Who has not heard these sentiments, so admirable, and humane, and – up to a point so true? But these positive sentiments in favor of “thinking skills” and “higher understanding” have been turned into negative sentiments against the teaching of important knowledge…
What? Why can’t the two go hand in hand? Are we unable to teach important knowledge and critical thinking skills at the same time? Is that so impossible? And why can’t “important knowledge” mean different things to different people? What’s important to me, might not be important to you. And certainly, what is important to a middle-aged teacher will be vastly different than what is important to an 8-year-old student.
Many parents and teachers have come to the conclusion that elementary education must strike a better balance between the development of the whole child and the more limited but fundamental duty of the school to ensure all children master a core knowledge and skills essential to their competence as learners in later grades.
Is that what we are teaching them? To be competent in later grades? What about beyond that? What about when they graduate? Then, will they just go work in a mundane job where their boss tells them what to do all day? And if they run into a problem, what should they do? Just sit there. No one has been taught how to solve problems. If we really live in this world, in the world that the book is suggesting, then when there is a problem, the world will stop. Innovation will cease.
That is not the world that I want my children to live in
My children learn new concepts everyday, and usually by their own volition. My job, as an educator, is to support them as they explore these concepts. Ask questions, apply the concept to real life, create scenarios and problem-solve. I listen to their ideas and suggest my own. I follow the child’s lead. It might take us a little longer to explore a concept, but for us, it’s not about how much we are learning, it’s about a true gasp of the application of the concept in a way that helps our minds retain that information.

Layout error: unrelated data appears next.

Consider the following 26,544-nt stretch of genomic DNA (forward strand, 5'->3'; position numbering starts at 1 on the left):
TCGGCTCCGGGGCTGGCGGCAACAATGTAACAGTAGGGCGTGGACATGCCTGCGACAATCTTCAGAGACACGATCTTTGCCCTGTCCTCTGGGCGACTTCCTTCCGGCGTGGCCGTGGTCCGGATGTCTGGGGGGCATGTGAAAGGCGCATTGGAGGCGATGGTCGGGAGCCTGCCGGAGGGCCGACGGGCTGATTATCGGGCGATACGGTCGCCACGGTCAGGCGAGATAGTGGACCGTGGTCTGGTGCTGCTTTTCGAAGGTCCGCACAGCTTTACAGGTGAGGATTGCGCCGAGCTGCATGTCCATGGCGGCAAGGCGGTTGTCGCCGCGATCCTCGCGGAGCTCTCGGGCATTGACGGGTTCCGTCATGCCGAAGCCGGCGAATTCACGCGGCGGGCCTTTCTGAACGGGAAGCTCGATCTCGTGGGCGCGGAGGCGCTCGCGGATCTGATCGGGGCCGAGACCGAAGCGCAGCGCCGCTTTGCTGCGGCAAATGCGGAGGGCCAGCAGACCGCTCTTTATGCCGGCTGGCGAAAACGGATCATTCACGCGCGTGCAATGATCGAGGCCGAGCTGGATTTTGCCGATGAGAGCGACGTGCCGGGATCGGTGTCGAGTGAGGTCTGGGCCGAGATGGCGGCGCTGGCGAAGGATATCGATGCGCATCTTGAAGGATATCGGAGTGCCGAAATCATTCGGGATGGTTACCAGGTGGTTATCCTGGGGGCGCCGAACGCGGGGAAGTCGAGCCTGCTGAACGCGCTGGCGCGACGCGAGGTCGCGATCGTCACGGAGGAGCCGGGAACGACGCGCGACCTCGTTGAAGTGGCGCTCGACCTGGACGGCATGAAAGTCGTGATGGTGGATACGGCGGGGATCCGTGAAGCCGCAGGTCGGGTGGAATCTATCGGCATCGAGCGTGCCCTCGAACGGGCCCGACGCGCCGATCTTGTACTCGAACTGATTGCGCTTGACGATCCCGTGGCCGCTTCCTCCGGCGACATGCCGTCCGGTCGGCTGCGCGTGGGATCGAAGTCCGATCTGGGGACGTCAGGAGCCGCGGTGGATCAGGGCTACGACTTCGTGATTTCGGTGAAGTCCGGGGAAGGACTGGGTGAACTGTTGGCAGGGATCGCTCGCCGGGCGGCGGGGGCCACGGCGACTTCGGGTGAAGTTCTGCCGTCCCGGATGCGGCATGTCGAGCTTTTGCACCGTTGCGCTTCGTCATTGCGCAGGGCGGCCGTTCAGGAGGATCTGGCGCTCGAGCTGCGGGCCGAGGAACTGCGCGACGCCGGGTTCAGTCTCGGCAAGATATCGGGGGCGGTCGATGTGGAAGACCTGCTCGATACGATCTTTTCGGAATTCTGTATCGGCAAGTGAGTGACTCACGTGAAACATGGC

That’s the basis of child-led learning. It goes against standard education principles. It turns the public schools system on its head. We ask the children – what do you want to do today? Oh you want to fly paper airplanes? Okay. What happens if we fly two and one has the nose cut off? What happens if we put a weight on one? What if we measure the distance they fly and chart it out? Why do you think one went further than the others? We make our children “think critically”, ask questions, figure things out. We integrate concepts into interests. We create an environment for our children to love learning. We focus on “critical thinking skills” and “higher understanding”. We are the other ones. The weird ones who listen to our children. The ones who approach educations democratically.
Maybe my child will grow up to be a mechanic or a train conductor or a scientist or an engineer. Whatever profession they choose, it will be of their decision. They have valuable critical thinking skills in their tool belt, a firm grasp of their interests and confidence in their knowledge and abilities. They will have the skills to overcome obstacles, fix things, make things, figure things out. They will be the leaders that help move our world forward in a positive direction and that is something to celebrate.